Ever since I could remember, he had looked the same. Dark, tall, spare bodied. Long limbs and taut muscles. Just like a statue chiseled out of rosewood.
No one could say for sure how old he was. They say he had looked the same when father came to Ernakulam for the first time to do his schooling. Since he always kept his hair cropped short, I could never tell whether his hair had started going grey.
He occupies a very prominent place even in the earliest memories of my childhood. He had a never-ending stock of stories. I don’t think I’ve ever enjoyed a work of fiction as much as I did his tales and jokes.
We children looked forward to the days when he would come to work on our land. We used to crowd round him when he took a break from digging the land, putting away the mattock to sit on his haunches and open his packet of paan.
‘Mathai! Mathai! How come you are so dark?’ ‘People say you are sayip. Where is your madamma?’ The questions piled upon him.
‘That’s right, kochemane. Mathai was born in Parith. Mind you, in Parith. I couldn’t stand the cold so I came over. On my way here, the ship sank in the Black Sea. For two days Mathai floated in that water. It was then that I got so dark. I tried scrubbing myself with coconut husk and incha. But the colour doesn’t come back.’
How many times did we listen to this stuff! Yet it never seemed to pall on us.
He would deliver speeches in the French language. That is, he would make gibbering noises and would stop only when we collapsed with laughter. Come the rains, and Mathai would present himself in a straw hat and a swadeshi slipper fashioned out of the leaf sheath of areca palm. He would have a whole lot to say about them too.
‘There’s this man Gandhi. He says we shouldn’t touch imported stuff. That’s why Mathai doesn’t go in for an umbrella and a pair of slippers.’
The yarns he would spin!
Every year on the day of Uthradam, he would change out of his workaday clothes into a clean mundu and would come to get his share of rice and koppu. He would bring a bushel of beans too. His pride wouldn’t allow him to present himself empty handed, with no ‘offerings’ to make. He used to take food at our house on the second day of Onam.
Amma would hand out the dishes and we would take them out to him. We used to fight among ourselves for the privilege. When everything had been served, he would seat himself before the leaf, and we would present ourselves to watch. How interesting it was to watch the food disappearing in large mouthfuls!
As, one after the other, we started school and graduated to higher classes, we grew out of the habit of tailing Mathai to listen to his talk. Still, Mathai’s tall tales continued to be one topic of conversation that all of us found equally entertaining.
Then the war came. Most of the young people began to leave home to enlist in the army and to swell the labour force in Assam. Prices rose. Still people had money. Even round the necks of Pulaya girls, dark- skinned as the sky at dusk, delicate gold chains glittered, proclaiming as it were, the girls’ pride in their men who risked their lives in far off lands to send home money.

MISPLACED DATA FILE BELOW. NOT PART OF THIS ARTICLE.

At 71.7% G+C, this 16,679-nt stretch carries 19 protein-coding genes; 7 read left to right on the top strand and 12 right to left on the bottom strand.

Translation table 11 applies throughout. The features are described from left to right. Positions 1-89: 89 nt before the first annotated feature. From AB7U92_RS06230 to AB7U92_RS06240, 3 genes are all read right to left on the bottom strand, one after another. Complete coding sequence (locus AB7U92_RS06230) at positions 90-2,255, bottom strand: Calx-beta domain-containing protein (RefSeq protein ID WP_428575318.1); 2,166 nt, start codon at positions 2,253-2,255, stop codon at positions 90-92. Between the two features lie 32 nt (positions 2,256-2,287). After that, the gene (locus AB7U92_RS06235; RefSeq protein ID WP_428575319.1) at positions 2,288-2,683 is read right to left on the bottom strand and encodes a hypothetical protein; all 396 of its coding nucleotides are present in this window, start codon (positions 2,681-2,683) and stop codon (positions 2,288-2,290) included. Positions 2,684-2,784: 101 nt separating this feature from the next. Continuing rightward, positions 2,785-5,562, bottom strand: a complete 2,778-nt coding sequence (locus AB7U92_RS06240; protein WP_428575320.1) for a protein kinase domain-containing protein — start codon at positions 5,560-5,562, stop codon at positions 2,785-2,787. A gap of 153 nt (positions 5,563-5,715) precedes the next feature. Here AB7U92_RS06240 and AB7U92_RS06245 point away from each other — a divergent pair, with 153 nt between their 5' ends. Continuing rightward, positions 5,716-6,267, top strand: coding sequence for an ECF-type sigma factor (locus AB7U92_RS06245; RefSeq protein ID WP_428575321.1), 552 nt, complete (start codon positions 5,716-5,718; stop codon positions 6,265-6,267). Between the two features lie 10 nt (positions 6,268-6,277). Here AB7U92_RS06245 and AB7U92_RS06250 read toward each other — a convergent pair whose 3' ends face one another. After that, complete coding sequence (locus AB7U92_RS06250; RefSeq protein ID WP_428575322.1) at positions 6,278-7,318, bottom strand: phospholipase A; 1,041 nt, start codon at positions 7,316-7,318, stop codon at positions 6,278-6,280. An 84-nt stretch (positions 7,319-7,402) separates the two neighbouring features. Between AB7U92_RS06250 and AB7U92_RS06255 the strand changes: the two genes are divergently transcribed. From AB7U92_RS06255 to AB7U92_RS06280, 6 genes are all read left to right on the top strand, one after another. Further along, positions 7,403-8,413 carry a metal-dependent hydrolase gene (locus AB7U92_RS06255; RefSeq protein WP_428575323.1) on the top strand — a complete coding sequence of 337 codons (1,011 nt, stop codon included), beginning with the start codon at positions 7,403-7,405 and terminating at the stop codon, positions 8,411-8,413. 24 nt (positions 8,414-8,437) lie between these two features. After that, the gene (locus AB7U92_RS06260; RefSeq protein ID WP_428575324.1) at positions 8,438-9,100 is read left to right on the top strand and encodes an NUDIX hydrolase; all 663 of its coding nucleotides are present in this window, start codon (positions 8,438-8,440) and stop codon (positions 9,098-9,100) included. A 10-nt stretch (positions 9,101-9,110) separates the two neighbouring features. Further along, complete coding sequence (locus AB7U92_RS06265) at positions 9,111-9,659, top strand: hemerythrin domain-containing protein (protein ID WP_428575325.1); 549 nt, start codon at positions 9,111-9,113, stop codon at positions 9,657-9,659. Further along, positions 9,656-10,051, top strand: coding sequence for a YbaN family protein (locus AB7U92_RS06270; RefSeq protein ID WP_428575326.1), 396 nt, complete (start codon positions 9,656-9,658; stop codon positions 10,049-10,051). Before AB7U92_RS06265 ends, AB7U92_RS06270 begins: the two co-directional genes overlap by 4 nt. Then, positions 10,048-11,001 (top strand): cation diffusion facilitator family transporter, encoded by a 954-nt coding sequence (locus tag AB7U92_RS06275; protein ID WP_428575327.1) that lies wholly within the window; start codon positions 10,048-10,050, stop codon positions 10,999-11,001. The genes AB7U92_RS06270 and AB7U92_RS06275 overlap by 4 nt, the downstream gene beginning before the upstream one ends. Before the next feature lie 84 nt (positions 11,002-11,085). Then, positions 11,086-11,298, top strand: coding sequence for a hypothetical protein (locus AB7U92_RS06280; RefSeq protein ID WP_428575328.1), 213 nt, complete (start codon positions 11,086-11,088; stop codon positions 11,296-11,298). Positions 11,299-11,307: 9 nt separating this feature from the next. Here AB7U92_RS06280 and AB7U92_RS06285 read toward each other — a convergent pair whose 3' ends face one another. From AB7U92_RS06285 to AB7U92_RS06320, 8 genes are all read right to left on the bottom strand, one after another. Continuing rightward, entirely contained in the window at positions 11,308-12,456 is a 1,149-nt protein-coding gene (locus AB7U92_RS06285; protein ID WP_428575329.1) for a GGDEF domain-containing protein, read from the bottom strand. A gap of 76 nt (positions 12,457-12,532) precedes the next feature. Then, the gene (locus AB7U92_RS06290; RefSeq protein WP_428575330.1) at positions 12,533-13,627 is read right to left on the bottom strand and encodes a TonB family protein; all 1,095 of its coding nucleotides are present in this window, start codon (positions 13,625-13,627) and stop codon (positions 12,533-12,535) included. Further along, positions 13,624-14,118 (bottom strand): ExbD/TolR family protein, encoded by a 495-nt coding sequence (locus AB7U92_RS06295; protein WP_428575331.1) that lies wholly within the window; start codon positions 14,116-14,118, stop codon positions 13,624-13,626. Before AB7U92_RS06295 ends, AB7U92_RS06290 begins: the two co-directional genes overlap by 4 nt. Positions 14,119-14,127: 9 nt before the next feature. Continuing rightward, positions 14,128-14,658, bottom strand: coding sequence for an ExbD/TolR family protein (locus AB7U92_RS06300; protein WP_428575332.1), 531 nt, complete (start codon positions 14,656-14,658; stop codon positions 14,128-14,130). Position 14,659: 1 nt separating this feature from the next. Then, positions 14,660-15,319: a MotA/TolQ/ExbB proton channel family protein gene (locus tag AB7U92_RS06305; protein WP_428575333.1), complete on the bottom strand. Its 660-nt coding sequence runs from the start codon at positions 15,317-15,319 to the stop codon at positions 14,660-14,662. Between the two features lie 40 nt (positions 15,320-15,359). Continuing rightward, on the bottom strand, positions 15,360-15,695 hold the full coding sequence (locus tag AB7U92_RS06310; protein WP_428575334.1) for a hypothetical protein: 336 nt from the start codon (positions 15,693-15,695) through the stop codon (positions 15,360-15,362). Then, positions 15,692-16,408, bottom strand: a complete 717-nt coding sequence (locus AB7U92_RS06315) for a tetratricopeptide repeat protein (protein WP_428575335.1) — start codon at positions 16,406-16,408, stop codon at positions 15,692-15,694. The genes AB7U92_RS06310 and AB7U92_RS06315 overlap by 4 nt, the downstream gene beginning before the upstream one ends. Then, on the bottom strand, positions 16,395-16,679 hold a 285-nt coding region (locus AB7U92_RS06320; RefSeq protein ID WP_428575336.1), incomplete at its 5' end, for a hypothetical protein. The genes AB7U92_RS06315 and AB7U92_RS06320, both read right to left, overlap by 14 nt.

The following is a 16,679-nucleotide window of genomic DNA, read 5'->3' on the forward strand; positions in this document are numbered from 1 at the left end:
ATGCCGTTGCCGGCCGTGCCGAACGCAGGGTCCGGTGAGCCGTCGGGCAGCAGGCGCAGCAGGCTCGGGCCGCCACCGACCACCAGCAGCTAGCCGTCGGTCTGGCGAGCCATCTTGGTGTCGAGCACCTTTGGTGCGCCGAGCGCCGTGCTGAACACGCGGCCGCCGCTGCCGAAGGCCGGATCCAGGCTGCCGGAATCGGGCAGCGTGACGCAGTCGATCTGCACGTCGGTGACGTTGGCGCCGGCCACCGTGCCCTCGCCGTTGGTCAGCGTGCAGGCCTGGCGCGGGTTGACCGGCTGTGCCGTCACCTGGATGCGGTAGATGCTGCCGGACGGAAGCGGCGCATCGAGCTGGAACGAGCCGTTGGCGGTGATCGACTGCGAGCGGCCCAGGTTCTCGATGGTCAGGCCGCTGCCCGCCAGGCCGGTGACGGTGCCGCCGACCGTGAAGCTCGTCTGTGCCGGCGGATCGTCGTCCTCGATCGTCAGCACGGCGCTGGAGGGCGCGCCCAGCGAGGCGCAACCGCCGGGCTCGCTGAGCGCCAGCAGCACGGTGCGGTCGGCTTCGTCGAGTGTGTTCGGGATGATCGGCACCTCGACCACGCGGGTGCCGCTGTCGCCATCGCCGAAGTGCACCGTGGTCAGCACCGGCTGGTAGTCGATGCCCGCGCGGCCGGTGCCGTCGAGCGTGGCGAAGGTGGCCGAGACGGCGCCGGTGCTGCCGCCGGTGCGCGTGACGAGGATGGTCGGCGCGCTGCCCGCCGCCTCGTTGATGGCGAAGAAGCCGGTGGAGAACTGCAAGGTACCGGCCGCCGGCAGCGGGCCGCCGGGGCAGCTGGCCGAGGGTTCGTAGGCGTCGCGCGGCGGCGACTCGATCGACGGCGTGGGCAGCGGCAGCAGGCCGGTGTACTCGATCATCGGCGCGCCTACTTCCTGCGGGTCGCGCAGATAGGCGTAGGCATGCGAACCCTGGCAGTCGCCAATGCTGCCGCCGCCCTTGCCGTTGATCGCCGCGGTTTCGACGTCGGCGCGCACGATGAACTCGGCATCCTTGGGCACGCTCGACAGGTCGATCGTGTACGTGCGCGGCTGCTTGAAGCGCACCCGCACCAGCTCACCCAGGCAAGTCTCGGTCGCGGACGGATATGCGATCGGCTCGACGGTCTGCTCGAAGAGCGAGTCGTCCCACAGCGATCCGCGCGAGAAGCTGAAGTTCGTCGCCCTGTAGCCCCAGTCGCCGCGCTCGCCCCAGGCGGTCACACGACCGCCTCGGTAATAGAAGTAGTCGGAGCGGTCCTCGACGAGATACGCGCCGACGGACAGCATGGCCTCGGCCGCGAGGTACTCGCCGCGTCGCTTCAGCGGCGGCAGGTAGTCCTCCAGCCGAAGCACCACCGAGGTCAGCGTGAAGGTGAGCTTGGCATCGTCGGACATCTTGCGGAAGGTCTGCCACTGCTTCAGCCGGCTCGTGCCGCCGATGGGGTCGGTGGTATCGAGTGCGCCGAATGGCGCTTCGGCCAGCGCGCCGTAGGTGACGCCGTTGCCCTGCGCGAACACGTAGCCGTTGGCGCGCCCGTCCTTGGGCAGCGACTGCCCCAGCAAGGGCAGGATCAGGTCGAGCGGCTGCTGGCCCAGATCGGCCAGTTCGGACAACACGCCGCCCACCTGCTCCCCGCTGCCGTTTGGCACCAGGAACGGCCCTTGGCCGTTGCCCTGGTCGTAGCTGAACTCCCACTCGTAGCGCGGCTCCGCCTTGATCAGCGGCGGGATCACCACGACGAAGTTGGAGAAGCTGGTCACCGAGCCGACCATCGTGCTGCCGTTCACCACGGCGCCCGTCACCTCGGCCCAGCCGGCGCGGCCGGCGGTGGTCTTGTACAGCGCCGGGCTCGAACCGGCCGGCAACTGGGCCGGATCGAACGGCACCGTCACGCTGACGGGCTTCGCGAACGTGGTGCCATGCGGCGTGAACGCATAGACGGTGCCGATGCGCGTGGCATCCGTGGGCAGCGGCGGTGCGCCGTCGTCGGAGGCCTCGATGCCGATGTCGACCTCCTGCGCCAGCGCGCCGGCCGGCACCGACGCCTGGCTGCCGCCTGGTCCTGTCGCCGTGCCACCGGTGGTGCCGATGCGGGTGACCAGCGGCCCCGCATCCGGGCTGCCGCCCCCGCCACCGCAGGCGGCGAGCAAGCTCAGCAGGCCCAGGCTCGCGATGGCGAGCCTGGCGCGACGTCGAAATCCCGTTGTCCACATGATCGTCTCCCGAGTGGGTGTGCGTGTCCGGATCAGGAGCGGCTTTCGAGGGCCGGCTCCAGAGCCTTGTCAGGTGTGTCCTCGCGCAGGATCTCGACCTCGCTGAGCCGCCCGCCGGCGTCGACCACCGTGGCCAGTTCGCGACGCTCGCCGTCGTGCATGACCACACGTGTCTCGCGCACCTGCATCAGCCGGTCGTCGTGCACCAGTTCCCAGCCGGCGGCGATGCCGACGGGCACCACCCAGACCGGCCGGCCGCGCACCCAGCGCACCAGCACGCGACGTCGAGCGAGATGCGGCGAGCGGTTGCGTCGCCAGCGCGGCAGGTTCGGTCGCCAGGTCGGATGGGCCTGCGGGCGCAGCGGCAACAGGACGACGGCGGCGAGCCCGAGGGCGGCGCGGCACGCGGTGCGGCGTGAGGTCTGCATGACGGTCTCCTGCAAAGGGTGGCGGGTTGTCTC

Once the young men left, the older ones who stayed back had a good time. Since there were fewer men available to work on the land, wages increased.
Mathai refused to leave the place. He stayed home. With what airs and graces he used to come for work in those days! It would be eight or nine in the morning by the time he turned up. Well before sundown he’d get in, putting the mattock away.
‘It isn’t four yet and he’s stopped work. By the time he turns up it’s nearly noon. And then he is in a hurry to leave. Nice of you!. Being our old hand, is this how you should carry on here?’ Amma tried to reason with him.
‘What do you know, kochamma? Wasn’t that the five o’clock train that you heard just now? They need work only from nine to four in the harbour. And they also get a noon interval. Get someone else to work on the land. You’ll see.’
So that too was tried. A new labourer was called in to build the fence that year. After having him and his friend work hard on it for two days, Mathai had to be called in to finish it.
It was during one of those days that a dark, strapping woman came, bringing Mathai his lunch.
My younger brother came running in and called: ‘Amma, Mathai’s madamma has come!’
‘Oh, come on! Mathai’s wife has been dead for ages.’ ‘Okay then, ask him yourself.’
What he said was perfectly true. Amma couldn’t help laughing. ‘Why did you bring this upon yourself in your old age, Mathai?
Do you have no other way to spend your money?’
‘It is easy for you to say that, mistress. I have married off my two daughters. There is no one at home. You really can’t expect me to cook my food after a hard day’s work, can you?’
A few months later, one day, when the young woman brought him lunch, she was seen carrying a small baby, a cute little thing who was as dark as his mother.
Mathai hauled him on to his shoulder as soon as he set eyes on
There was something oddly touching about the picture they
presented – the man who had toiled through life to the sunset of his days and his child perched on his shoulder.
His life centered round the child. ‘It’s been forty years since I set eyes on a male child, master. It’s been years since the one from my first marriage died.’
The days went by. The war came to an end. Those who had enlisted in the army were being sent back home. Assam too did not offer any more jobs. Those who had left home in high spirits returned, crestfallen. There